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Cycling Canada  – (London, GBR – March 05, 2016) Canada continues to add to its medal count at the Track Cycling World Championships in London, Great Britain, adding a fourth medal on Saturday, a silver medal for Jasmin Glaesser in the Women’s Points Race.  Canada now sits fourth in the nation rankings, with two silver and two bronze medals.
 
Glaesser, who had previously won a silver medal in this same event, came within half a wheel of winning the title, finishing third in the final sprint for a total of 14 points, one less then Katarzyna Pawlowska of Poland.  One position higher, and Glaesser would have donned the Rainbow Jersey.
 
“The Points Race has always been my best event,”” said Glaesser, “but I’ve never made it to the top step, and I really wanted it out there today.  It came down to half a bike length in that final sprint for one point… so it’s a tough one to swallow when you get that close.  It’s within your reach, but it wasn’t quite enough.”
 
“I was hoping for a bit of a harder race.  I prefer it more when it’s a race of attrition, but it was a lot more tactical with positioning going into the early sprints.  So I was too hesitant and holding back too much at the beginning, and having to scramble to make up those points at the end. There was definitely a moment when I was worried I wasn’t even going to claw myself back onto the podium.  I didn’t race my best race out there and I’m a little frustrated with myself for that.  But at the same time, you can’t predict how these races are going to turn out, and I was able to adapt mid-race to a more tactical race.”
 
“I knew I needed to finish ahead of the British rider and the Australian rider, because we were all close on points.  I didn’t realize until after that it was just that one point that would have made the difference between gold and silver.  So it’s a tough one to swallow.”
 
Canada had riders in two other events, both of which conclude on Sunday.  Kate O’Brien had the best showing of her career in the opening rounds of the Women’s Sprint, winning her first round race against Kaarle McCulloch of Australia, and then moving on to the quarter finals on Sunday after winning her Repechage race.
 
“It’s kind of funny,” commented O’Brien, “I’m pretty new to the whole sprint thing, and this was the first time I was able to go in a sprint tournament as part of it, rather then thinking I didn’t belong, or that everyone else was better.  I went in not really expecting anything good or bad, and tried to ride my own race.  And it worked out, which was nice.”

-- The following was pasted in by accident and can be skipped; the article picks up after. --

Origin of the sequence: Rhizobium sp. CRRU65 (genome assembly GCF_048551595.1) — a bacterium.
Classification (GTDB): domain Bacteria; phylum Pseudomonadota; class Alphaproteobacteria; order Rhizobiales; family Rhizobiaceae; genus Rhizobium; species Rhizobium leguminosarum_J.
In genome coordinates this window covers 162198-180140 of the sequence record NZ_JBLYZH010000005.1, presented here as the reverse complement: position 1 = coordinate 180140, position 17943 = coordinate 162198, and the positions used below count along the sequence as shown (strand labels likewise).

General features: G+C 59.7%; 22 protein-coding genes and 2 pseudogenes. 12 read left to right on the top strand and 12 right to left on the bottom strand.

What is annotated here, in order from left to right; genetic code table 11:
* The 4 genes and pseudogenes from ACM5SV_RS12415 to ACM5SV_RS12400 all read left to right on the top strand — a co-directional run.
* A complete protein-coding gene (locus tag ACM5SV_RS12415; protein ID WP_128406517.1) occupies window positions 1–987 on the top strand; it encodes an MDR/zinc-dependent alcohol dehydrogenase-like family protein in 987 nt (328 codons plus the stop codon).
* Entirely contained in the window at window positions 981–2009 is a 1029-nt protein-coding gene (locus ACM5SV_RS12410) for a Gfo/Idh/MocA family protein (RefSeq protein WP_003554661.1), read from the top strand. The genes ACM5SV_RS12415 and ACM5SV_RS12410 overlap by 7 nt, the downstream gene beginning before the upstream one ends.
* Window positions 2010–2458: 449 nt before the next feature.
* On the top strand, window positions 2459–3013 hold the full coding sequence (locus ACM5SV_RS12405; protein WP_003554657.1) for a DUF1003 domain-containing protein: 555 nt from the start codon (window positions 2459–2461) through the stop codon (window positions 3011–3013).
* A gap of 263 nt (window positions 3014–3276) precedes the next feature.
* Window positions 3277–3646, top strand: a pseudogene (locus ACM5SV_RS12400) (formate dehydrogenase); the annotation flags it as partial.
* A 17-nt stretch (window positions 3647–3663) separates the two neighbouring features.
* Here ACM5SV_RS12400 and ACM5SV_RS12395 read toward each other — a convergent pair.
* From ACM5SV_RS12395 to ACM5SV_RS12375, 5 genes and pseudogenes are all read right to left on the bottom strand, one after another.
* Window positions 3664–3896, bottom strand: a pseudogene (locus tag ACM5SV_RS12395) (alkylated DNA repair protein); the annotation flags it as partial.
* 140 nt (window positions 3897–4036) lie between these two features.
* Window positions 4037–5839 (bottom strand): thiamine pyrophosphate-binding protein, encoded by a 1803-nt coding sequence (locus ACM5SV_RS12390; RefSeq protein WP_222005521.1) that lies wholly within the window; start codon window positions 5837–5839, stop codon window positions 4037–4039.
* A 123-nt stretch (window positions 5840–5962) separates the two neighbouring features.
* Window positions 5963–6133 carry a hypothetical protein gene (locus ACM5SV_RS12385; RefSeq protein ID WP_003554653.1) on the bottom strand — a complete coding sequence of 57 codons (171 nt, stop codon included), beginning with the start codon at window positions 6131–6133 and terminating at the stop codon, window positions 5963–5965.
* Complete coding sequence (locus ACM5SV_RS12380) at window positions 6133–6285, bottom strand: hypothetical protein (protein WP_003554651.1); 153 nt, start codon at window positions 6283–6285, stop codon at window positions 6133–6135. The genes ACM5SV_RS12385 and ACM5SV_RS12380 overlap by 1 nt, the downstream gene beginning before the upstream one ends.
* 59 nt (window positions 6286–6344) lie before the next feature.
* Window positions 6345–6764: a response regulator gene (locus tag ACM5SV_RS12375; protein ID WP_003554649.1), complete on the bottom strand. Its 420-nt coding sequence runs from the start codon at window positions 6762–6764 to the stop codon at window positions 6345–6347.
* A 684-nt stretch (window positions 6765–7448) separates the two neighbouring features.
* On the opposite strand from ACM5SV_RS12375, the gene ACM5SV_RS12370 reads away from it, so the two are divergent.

“All this is just gravy to me.  We are always aiming for better and better results, but I’m going to try to go into tomorrow thinking the same things I was thinking today.  You never know what can happen, and I’m just going to try to execute the best race that I can.  Whatever happens, happens.”
 
Allison Beveridge is competing in the Women’s Omnium, and after the first three events is tied for ninth with 58 points.  The Omnium concludes on Sunday with the final three events.
 
Hugo Barrette will also compete on Sunday, in the Men’s Keirin.

ABOUT CYCLING CANADA
Cycling Canada is the governing body for competitive cycling in Canada. Founded in 1882, Cycling Canada aims to create and sustain an effective system that develops talented Canadian cyclists to achieve Olympic, Paralympic, and World Championship medal performances. With the vision of being a leading competitive cycling nation by 2020 celebrating enhanced international success, increased national participation and world class event hosting, Cycling Canada manages the High-Performance team, hosts national and international events and administers community programs to promote Cycling in Canada. For more information, please visit: www.cyclingcanada.ca.
 
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INFORMATION
Guy Napert-Frenette
Communications
Cycling Canada Cyclisme
Cell. 403 669-5015
guynf@performancepr.ca